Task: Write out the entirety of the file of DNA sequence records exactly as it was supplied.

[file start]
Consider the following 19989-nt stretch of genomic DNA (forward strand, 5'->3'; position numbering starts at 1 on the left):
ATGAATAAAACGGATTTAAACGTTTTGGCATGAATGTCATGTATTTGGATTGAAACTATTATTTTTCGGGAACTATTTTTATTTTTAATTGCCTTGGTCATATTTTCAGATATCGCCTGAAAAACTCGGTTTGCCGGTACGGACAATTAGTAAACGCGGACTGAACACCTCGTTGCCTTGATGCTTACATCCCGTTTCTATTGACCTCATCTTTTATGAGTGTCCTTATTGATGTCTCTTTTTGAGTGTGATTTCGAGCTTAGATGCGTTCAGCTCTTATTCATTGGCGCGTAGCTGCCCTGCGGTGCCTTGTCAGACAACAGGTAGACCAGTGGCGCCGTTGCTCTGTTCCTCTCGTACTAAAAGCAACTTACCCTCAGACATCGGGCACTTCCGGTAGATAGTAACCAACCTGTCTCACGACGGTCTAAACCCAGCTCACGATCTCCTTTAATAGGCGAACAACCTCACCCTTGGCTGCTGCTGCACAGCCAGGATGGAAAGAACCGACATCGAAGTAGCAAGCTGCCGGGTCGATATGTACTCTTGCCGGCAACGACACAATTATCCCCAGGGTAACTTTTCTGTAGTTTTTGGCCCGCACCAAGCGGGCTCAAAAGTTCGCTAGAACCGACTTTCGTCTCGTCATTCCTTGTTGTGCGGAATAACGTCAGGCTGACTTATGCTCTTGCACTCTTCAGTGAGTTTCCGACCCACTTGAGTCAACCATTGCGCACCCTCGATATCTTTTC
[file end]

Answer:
Consider the following 19989-nt stretch of genomic DNA (forward strand, 5'->3'; position numbering starts at 1 on the left):
ATGAATAAAACGGATTTAAACGTTTTGGCATGAATGTCATGTATTTGGATTGAAACTATTATTTTTCGGGAACTATTTTTATTTTTAATTGCCTTGGTCATATTTTCAGATATCGCCTGAAAAACTCGGTTTGCCGGTACGGACAATTAGTAAACGCGGACTGAACACCTCGTTGCCTTGATGCTTACATCCCGTTTCTATTGACCTCATCTTTTATGAGTGTCCTTATTGATGTCTCTTTTTGAGTGTGATTTCGAGCTTAGATGCGTTCAGCTCTTATTCATTGGCGCGTAGCTGCCCTGCGGTGCCTTGTCAGACAACAGGTAGACCAGTGGCGCCGTTGCTCTGTTCCTCTCGTACTAAAAGCAACTTACCCTCAGACATCGGGCACTTCCGGTAGATAGTAACCAACCTGTCTCACGACGGTCTAAACCCAGCTCACGATCTCCTTTAATAGGCGAACAACCTCACCCTTGGCTGCTGCTGCACAGCCAGGATGGAAAGAACCGACATCGAAGTAGCAAGCTGCCGGGTCGATATGTACTCTTGCCGGCAACGACACAATTATCCCCAGGGTAACTTTTCTGTAGTTTTTGGCCCGCACCAAGCGGGCTCAAAAGTTCGCTAGAACCGACTTTCGTCTCGTCATTCCTTGTTGTGCGGAATAACGTCAGGCTGACTTATGCTCTTGCACTCTTCAGTGAGTTTCCGACCCACTTGAGTCAACCATTGCGCACCCTCGATATCTTTTC